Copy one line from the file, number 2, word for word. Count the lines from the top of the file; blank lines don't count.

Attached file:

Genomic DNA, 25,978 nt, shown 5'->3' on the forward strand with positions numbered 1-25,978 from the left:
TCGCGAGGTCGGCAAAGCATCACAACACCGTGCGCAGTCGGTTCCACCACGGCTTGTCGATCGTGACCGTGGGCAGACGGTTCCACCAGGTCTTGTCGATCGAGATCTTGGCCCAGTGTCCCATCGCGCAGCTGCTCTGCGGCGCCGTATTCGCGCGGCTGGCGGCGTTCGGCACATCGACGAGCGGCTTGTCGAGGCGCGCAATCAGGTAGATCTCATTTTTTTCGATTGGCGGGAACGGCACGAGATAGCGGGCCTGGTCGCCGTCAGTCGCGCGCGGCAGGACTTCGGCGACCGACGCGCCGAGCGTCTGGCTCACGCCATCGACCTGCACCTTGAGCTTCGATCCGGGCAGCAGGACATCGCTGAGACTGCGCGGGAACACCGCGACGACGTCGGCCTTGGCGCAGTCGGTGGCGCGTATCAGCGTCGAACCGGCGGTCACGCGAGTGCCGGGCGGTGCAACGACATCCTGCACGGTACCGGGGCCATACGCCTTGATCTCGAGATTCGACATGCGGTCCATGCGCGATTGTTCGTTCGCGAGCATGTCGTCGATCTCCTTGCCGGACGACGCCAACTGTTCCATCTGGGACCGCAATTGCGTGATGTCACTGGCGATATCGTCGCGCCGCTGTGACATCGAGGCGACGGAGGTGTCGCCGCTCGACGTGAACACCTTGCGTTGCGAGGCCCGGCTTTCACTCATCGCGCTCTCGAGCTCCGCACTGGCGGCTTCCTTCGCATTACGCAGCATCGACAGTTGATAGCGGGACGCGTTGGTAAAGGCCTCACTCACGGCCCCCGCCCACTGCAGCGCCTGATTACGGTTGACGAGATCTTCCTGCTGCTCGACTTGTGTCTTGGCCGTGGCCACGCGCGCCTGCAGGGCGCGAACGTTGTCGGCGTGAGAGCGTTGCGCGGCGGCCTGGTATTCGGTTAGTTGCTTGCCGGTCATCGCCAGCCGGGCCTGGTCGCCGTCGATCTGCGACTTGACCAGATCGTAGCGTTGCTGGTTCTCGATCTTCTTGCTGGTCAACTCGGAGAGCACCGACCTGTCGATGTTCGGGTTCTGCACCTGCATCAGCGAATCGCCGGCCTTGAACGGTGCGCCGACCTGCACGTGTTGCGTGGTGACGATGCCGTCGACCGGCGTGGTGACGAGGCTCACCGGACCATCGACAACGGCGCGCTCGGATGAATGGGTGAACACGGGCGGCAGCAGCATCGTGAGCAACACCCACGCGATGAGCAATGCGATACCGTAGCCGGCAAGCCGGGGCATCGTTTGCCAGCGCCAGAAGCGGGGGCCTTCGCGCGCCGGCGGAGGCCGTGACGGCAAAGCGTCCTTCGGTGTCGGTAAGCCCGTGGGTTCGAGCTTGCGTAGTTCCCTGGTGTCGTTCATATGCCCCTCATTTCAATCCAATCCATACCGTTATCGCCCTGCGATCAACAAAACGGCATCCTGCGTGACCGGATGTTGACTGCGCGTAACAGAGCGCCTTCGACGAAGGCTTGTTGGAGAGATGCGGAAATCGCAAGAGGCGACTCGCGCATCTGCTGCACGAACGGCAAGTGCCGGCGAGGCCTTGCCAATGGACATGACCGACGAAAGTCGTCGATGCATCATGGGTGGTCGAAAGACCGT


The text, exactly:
TCGCGAGGTCGGCAAAGCATCACAACACCGTGCGCAGTCGGTTCCACCACGGCTTGTCGATCGTGACCGTGGGCAGACGGTTCCACCAGGTCTTGTCGATCGAGATCTTGGCCCAGTGTCCCATCGCGCAGCTGCTCTGCGGCGCCGTATTCGCGCGGCTGGCGGCGTTCGGCACATCGACGAGCGGCTTGTCGAGGCGCGCAATCAGGTAGATCTCATTTTTTTCGATTGGCGGGAACGGCACGAGATAGCGGGCCTGGTCGCCGTCAGTCGCGCGCGGCAGGACTTCGGCGACCGACGCGCCGAGCGTCTGGCTCACGCCATCGACCTGCACCTTGAGCTTCGATCCGGGCAGCAGGACATCGCTGAGACTGCGCGGGAACACCGCGACGACGTCGGCCTTGGCGCAGTCGGTGGCGCGTATCAGCGTCGAACCGGCGGTCACGCGAGTGCCGGGCGGTGCAACGACATCCTGCACGGTACCGGGGCCATACGCCTTGATCTCGAGATTCGACATGCGGTCCATGCGCGATTGTTCGTTCGCGAGCATGTCGTCGATCTCCTTGCCGGACGACGCCAACTGTTCCATCTGGGACCGCAATTGCGTGATGTCACTGGCGATATCGTCGCGCCGCTGTGACATCGAGGCGACGGAGGTGTCGCCGCTCGACGTGAACACCTTGCGTTGCGAGGCCCGGCTTTCACTCATCGCGCTCTCGAGCTCCGCACTGGCGGCTTCCTTCGCATTACGCAGCATCGACAGTTGATAGCGGGACGCGTTGGTAAAGGCCTCACTCACGGCCCCCGCCCACTGCAGCGCCTGATTACGGTTGACGAGATCTTCCTGCTGCTCGACTTGTGTCTTGGCCGTGGCCACGCGCGCCTGCAGGGCGCGAACGTTGTCGGCGTGAGAGCGTTGCGCGGCGGCCTGGTATTCGGTTAGTTGCTTGCCGGTCATCGCCAGCCGGGCCTGGTCGCCGTCGATCTGCGACTTGACCAGATCGTAGCGTTGCTGGTTCTCGATCTTCTTGCTGGTCAACTCGGAGAGCACCGACCTGTCGATGTTCGGGTTCTGCACCTGCATCAGCGAATCGCCGGCCTTGAACGGTGCGCCGACCTGCACGTGTTGCGTGGTGACGATGCCGTCGACCGGCGTGGTGACGAGGCTCACCGGACCATCGACAACGGCGCGCTCGGATGAATGGGTGAACACGGGCGGCAGCAGCATCGTGAGCAACACCCACGCGATGAGCAATGCGATACCGTAGCCGGCAAGCCGGGGCATCGTTTGCCAGCGCCAGAAGCGGGGGCCTTCGCGCGCCGGCGGAGGCCGTGACGGCAAAGCGTCCTTCGGTGTCGGTAAGCCCGTGGGTTCGAGCTTGCGTAGTTCCCTGGTGTCGTTCATATGCCCCTCATTTCAATCCAATCCATACCGTTATCGCCCTGCGATCAACAAAACGGCATCCTGCGTGACCGGATGTTGACTGCGCGTAACAGAGCGCCTTCGACGAAGGCTTGTTGGAGAGATGCGGAAATCGCAAGAGGCGACTCGCGCATCTGCTGCACGAACGGCAAGTGCCGGCGAGGCCTTGCCAATGGACATGACCGACGAAAGTCGTCGATGCATCATGGGTGGTCGAAAGACCGT